OBTA'IN, v.t. [L. obtineo; ob and teneo, to hold.] 1. To get; to gain; to procure; in a general sense, to gain possession of a thing, whether temporary or permanent; to acquiare. this word usually implies exertion to get possession, and in this it differs from receive, which may or may not imply exertion. it differs from acquire, as genus from species; acquire being properly applied only to things permanently possessed; but obtain is applied both to things of temporary and of permanent possession. We obtain loans of money on application; we obtain answers to letters; we obtain spirit from liquors by distillation and salts by evaporation. We obtain by seeking; we often receive without seeking. We acquire or obtain a good title to lands by deed, or by a judgment of court; but we do not acquire spirit by distillation; nor do we acquire an answer to a letter or an application. He shall obtain the kingdom by flatteries. Daniel 11. In whom we have obtained an inheritance. Ephesians 1. 2. To keep; to hold. OBTA'IN, v.i. 1. To be received in customary or common use; to continue in use; to be established in practice. The Theodosian code, several hundred years after Justinian's time, obtained in the western parts of the empire. 2. To be established; to subsist in nature. The general laws of fluidity, elasticity and gravity, obtain in animal and inanimate tubes. 3. To prevail; to succeed. [Little used.]
v 1: come into possession of; "How did you obtain the visa?" 2: receive a specified treatment (abstract); "These aspects of civilization do not find expression or receive an interpretation"; "His movie received a good review"; "I got nothing but trouble for my good intentions" [syn: receive, get, find, obtain, incur] 3: be valid, applicable, or true; "This theory still holds" [syn: prevail, hold, obtain]
verbEtymology: Middle English obteinen, from Anglo-French & Latin; Anglo-French obtenir, from Latin obtin?re to hold on to, possess, obtain, from ob- in the way + ten?re to hold — more at thinDate: 15th century transitive verb to gain or attain usually by planned action or effort intransitive verb1.archaicsucceed2. to be generally recognized or established ;prevail • obtainabilitynoun • obtainableadjective • obtainernoun • obtainmentnoun
v. 1 tr. acquire, secure; have granted to one. 2 intr. be prevalent or established or in vogue. Derivatives: obtainable adj. obtainability n. obtainer n. obtainment n. obtention n. Etymology: ME f. OF obtenir f. L obtinere obtent- keep (as OB-, tenere hold)
Obtain Ob*tain", v. t. [imp. & p. p. Obtained; p. pr. & vb. n. Obtaining.] [F. obtenir, L. obtinere; ob (see Ob-) + tenere to hold. See Tenable.] 1. To hold; to keep; to possess. [Obs.] His mother, then, is mortal, but his Sire He who obtains the monarchy of heaven. --Milton. 2. To get hold of by effort; to gain possession of; to procure; to acquire, in any way. Some pray for riches; riches they obtain. --Dryden. By guileful fair words peace may be obtained. --Shak. It may be that I may obtain children by her. --Gen. xvi. 2. Syn: To attain; gain; procure; acquire; win; earn. Usage: See Attain. -- To Obtain, Get, Gain, Earn, Acquire. The idea of getting is common to all these terms. We may, indeed, with only a slight change of sense, substitute get for either of them; as, to get or to gain a prize; to get or to obtain an employment; to get or to earn a living; to get or to acquire a language. To gain is to get by striving; and as this is often a part of our good fortune, the word gain is peculiarly applicable to whatever comes to us fortuitously. Thus, we gain a victory, we gain a cause, we gain an advantage, etc. To earn is to deserve by labor or service; as, to earn good wages; to earn a triumph. Unfortunately, one does not always get or obtain what he has earned. To obtain implies desire for possession, and some effort directed to the attainment of that which is not immediately within our reach. Whatever we thus seek and get, we obtain, whether by our own exertions or those of others; whether by good or bad means; whether permanently, or only for a time. Thus, a man obtains an employment; he obtains an answer to a letter, etc. To acquire is more limited and specific. We acquire what comes to us gradually in the regular exercise of our abilities, while we obtain what comes in any way, provided we desire it. Thus, we acquire knowledge, property, honor, reputation, etc. What we acquire becomes, to a great extent, permanently our own; as, to acquire a language; to acquire habits of industry, etc.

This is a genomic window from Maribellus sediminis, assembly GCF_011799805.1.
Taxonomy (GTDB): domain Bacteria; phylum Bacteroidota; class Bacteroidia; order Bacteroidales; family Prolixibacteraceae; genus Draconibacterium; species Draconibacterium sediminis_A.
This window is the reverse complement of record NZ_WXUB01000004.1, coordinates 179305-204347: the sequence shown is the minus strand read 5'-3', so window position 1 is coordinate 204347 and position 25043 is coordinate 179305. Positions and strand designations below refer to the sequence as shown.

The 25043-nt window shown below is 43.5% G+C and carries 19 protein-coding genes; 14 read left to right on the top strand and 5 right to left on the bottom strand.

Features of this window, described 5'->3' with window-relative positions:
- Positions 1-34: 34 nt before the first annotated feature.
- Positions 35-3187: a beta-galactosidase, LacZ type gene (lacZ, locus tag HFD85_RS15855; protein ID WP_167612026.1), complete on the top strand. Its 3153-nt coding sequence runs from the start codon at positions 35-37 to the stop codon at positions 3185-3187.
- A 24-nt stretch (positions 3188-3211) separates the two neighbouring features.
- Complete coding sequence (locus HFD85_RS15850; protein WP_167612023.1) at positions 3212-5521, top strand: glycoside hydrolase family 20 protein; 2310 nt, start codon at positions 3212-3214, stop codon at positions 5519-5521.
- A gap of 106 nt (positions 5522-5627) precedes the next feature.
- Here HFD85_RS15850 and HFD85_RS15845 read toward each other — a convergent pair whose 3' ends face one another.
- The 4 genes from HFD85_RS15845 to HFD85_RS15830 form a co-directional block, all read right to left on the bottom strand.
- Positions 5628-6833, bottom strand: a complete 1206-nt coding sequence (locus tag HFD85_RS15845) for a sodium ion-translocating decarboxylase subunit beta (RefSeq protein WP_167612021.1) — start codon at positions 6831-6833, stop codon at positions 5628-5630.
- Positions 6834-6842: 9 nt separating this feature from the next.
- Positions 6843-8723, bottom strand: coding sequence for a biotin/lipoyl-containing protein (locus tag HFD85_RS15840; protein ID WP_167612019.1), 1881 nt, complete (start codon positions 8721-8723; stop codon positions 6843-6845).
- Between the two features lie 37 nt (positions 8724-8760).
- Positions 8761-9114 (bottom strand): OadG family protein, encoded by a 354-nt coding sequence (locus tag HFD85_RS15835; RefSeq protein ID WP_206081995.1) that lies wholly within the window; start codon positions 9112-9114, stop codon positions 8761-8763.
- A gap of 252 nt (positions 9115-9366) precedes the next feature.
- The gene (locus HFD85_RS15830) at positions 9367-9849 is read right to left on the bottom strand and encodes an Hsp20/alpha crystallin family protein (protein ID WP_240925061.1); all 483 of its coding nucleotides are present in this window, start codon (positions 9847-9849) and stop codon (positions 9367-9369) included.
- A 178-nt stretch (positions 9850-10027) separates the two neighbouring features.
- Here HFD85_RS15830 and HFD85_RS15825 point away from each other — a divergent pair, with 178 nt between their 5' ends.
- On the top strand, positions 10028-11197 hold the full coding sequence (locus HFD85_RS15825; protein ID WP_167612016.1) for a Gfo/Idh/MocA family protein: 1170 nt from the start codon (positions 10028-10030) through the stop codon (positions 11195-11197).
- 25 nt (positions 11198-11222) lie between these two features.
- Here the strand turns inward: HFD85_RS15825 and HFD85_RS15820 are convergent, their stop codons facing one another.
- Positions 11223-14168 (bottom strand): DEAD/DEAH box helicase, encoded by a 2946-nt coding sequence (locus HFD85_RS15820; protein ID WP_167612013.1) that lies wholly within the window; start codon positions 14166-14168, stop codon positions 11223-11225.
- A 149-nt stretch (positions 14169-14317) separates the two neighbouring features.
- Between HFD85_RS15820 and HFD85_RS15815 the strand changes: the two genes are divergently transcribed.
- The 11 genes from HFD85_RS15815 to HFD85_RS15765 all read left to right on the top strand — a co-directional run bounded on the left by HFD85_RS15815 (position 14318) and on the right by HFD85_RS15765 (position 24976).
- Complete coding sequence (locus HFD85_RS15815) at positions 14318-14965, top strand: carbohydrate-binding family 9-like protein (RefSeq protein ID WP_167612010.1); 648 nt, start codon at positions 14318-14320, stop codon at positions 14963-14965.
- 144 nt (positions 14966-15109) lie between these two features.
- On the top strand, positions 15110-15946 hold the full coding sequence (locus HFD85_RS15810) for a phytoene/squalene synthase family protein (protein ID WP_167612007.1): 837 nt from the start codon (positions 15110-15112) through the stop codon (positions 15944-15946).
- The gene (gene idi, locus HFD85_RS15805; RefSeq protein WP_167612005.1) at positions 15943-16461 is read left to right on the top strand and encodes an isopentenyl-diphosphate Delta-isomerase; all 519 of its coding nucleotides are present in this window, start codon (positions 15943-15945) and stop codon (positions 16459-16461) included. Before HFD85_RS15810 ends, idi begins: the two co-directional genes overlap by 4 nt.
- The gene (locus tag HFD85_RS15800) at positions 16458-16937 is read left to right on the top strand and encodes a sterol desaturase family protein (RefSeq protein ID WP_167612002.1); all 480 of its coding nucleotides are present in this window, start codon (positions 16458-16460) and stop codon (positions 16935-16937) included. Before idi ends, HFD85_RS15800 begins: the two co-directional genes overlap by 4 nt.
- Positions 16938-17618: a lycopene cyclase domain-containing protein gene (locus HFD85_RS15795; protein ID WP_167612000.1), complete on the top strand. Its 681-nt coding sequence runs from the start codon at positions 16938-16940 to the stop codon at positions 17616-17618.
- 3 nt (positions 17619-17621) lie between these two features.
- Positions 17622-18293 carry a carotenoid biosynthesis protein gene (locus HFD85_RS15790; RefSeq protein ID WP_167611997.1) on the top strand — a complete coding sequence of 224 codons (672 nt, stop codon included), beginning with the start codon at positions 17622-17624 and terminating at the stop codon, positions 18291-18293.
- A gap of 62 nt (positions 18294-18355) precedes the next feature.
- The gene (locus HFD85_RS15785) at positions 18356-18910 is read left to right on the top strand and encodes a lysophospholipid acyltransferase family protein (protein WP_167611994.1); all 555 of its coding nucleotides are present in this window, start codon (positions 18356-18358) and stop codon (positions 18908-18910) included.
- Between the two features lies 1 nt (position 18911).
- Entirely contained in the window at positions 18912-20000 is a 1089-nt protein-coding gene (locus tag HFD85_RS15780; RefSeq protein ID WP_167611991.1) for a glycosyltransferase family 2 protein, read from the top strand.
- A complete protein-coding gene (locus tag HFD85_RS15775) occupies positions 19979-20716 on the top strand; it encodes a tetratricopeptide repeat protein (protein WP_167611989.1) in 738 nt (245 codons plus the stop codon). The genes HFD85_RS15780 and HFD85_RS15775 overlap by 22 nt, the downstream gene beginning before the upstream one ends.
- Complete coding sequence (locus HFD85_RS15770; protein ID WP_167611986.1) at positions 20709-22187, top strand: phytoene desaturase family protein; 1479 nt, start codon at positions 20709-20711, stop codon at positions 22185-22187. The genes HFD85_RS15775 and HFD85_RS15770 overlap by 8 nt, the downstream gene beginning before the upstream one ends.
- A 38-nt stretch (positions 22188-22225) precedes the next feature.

Obtain Ob*tain", v. i. 1. To become held; to gain or have a firm footing; to be recognized or established; to subsist; to become prevalent or general; to prevail; as, the custom obtains of going to the seashore in summer. Sobriety hath by use obtained to signify temperance in drinking. --Jer. Taylor. The Theodosian code, several hundred years after Justinian's time, did obtain in the western parts of Europe. --Baker. 2. To prevail; to succeed. [R.] --Evelyn. So run that ye may obtain. --1 Cor. ix. 24. There is due from the judge to the advocate, some commendation, where causes are fair pleaded; especially towards the side which obtaineth not. --Bacon.
(obtains, obtaining, obtained)Frequency: The word is one of the 3000 most common words in English. To obtain something means to get it or achieve it. (FORMAL) Evans was trying to obtain a false passport and other documents...VERB: V n
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